Being pregnant isn’t easy. I know. I have two kids. I’ll be the first to admit that I wasn’t a good pregnant person. I equated it to having an alien sucking the life out of me. (Love you, Jon and Kelsey!) Lowe wrote and directed this gruesome horror flick while she was in her third trimester, but her character Ruth, a widow, takes the hormonal mood swings to a new level. She receives not just messages, but has complete conversations with this unborn and apparently evil little girl. The demon from within has quite the imagination as the bodies begin to pile up.
Not since “Rosemary’s Baby” has pregnancy been equated with a horror movie. And never have I seen comedy and horror together in this situation. Lowe has exactly what it takes to make this concept work—a dark sense of humor. Having starred in and co-written “Sightseers” with Ben Wheatley, I knew exactly what kind of an adventure I was in for—and I was looking forward to it! Lowe didn’t disappoint me as she kept that same dark, edgy humor and blended it perfectly with some rather twisted and gut-wrenching scenes. I found myself gasping in horror and chuckling at the same time. That’s not an easy feat to pull off!
Ruth is a widow, but we don’t understand the circumstances under which she has become pregnant and has lost her husband. The film introduces us to her as she is buying an exotic animal for her son’s birthday, but there’s something “off” with her interaction with the store keeper. You have a feeling of unease and impending doom for a reason. The owner isn’t long for this world and the blood starts to pour. This is just one in the line of many, but what keeps you captivated is the fact that you need to know ‘why’ she is doing this. The motivation is revealed, bit by bit, as we get flashbacks to an earlier and traumatic event. The conversations between mother and soon-t0-be daughter reveal some background as well as being quite entertaining. Every single scene is peppered with ironic humor as well as quite a bit of cheeky sarcasm which balances the situations that are splayed out before our eyes. It’s this balance that makes the film work.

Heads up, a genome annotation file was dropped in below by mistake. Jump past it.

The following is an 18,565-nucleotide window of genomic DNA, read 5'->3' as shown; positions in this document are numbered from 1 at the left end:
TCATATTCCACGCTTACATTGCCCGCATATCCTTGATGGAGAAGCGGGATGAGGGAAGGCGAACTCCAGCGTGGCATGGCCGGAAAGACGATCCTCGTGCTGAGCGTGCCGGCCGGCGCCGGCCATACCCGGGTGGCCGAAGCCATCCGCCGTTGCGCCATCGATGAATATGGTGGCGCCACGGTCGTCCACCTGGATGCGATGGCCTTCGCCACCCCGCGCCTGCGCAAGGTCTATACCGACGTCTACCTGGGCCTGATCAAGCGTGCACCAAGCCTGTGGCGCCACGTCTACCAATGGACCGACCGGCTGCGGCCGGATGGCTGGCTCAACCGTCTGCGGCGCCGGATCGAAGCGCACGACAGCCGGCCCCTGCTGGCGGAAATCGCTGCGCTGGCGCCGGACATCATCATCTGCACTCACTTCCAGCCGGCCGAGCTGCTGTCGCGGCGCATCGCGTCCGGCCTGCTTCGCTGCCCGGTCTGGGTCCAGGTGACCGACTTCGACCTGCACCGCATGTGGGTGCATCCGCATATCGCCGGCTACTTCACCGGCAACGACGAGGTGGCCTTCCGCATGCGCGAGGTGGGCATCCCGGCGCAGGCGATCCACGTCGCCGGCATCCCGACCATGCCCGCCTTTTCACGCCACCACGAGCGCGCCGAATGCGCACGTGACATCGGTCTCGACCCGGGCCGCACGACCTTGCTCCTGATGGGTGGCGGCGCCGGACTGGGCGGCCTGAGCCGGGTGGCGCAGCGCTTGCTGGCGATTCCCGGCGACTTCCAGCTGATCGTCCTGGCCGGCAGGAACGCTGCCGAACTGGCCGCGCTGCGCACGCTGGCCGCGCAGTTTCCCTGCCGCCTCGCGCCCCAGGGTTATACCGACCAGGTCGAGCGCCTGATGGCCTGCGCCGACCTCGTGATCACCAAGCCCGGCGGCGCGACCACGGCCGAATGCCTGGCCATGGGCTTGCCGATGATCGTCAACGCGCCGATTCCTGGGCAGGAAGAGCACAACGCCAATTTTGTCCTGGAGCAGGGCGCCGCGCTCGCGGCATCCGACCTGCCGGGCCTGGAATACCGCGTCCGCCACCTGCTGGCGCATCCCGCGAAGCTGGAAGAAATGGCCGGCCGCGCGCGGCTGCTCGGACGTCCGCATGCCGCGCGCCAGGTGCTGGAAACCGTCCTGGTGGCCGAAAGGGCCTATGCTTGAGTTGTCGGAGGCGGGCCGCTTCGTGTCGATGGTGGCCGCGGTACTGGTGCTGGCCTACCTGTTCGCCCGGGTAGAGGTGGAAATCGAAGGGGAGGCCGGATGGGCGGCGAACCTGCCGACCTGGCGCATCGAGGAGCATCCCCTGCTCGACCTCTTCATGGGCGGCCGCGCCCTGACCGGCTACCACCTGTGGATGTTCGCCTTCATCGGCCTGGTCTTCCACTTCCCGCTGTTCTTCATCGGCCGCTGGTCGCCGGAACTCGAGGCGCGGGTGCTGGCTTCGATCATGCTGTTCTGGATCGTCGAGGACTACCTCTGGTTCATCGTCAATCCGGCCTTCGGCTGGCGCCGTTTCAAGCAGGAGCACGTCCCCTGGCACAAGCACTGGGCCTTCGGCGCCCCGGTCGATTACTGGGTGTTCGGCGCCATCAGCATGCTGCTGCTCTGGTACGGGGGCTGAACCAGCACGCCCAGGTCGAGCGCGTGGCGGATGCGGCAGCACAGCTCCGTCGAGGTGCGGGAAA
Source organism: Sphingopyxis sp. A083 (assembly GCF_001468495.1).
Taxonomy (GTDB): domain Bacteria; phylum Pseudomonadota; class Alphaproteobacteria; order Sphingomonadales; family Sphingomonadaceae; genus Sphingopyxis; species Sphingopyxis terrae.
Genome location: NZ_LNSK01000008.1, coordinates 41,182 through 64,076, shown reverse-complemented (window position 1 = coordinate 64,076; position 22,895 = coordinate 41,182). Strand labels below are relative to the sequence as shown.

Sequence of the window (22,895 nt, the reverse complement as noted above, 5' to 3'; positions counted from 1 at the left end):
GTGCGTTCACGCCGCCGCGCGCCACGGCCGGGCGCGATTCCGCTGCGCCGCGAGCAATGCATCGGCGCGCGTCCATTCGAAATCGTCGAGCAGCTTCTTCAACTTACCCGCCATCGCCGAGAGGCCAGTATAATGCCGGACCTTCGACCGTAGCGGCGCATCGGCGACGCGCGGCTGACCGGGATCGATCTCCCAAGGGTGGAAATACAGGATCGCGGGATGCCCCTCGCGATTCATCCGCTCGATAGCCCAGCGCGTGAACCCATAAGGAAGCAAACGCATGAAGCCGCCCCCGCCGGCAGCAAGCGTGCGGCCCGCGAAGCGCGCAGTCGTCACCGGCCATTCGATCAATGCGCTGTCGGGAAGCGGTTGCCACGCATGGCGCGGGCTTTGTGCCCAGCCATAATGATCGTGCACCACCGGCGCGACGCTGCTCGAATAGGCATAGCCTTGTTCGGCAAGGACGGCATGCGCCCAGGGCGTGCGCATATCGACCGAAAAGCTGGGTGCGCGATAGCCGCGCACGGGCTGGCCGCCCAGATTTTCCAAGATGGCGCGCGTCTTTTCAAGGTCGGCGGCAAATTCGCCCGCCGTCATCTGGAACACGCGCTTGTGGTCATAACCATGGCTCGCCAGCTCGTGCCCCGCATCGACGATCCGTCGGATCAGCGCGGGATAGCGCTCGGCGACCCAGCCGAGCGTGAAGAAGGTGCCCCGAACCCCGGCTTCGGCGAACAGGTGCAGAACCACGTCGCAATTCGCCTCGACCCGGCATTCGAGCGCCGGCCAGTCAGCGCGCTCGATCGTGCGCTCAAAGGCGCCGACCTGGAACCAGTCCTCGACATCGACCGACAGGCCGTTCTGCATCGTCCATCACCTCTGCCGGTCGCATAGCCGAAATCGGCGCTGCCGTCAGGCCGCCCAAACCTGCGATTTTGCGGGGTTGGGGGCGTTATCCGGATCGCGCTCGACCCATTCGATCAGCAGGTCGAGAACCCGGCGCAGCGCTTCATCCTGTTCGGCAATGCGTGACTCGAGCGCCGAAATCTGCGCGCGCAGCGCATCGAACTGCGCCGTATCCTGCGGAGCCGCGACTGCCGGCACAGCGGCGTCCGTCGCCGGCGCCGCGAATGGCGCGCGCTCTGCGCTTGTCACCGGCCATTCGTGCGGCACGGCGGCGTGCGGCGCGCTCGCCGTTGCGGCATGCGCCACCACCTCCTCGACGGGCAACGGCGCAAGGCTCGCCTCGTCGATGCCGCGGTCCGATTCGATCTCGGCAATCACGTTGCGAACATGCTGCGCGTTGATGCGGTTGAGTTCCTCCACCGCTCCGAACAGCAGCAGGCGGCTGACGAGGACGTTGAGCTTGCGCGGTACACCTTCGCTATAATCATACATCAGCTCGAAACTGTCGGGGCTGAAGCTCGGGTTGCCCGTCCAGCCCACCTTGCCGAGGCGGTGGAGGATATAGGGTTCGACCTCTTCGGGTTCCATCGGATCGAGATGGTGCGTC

Lowe is a genius of comedy, dark comedy, I should say. The characters she creates are as unique as her writing. From the D.J. in the bar (I still cringe when I think about his fate) to the woman who fights back, you know exactly how it’s going to end for them, but it’s the interaction in the middle that makes you almost root for Ruth. Jo Hartley plays the midwife with whom Ruth has the most consistent interaction. Her choice of words and Ruth’s responses are simply hilarious; each of them really talking from two totally different perspectives.
Cinematically, this independent film feels like a big budget movie. The special effects are riveting and disturbing—exactly what a horror film should be. One of the special camera views that is worth noting is when we are seeing what the unborn baby sees. The effect is perfect, allowing us to understand the baby’s view. This attention to detail is what cements the film in all it’s gruesome humor.
“Prevenge” is one of the most unique horror and comedy films, creating a genre of its own. Under the direction of Lowe, the film is at once edgy, hilarious, and disturbing. And I thank her for making me look like an angel while I was pregnant…it’s scary that it took a murderous revenge rampage to do this, though!